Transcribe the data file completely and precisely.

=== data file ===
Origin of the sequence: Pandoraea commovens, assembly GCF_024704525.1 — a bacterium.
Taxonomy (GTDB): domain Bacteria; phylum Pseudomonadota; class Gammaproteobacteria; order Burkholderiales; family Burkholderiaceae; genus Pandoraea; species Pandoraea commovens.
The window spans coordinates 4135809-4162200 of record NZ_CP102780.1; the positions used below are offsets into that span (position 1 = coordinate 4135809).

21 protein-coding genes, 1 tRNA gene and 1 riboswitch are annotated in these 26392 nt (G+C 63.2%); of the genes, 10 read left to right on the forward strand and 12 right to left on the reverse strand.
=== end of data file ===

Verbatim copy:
Origin of the sequence: Pandoraea commovens, assembly GCF_024704525.1 — a bacterium.
Taxonomy (GTDB): domain Bacteria; phylum Pseudomonadota; class Gammaproteobacteria; order Burkholderiales; family Burkholderiaceae; genus Pandoraea; species Pandoraea commovens.
The window spans coordinates 4135809-4162200 of record NZ_CP102780.1; the positions used below are offsets into that span (position 1 = coordinate 4135809).

21 protein-coding genes, 1 tRNA gene and 1 riboswitch are annotated in these 26392 nt (G+C 63.2%); of the genes, 10 read left to right on the forward strand and 12 right to left on the reverse strand.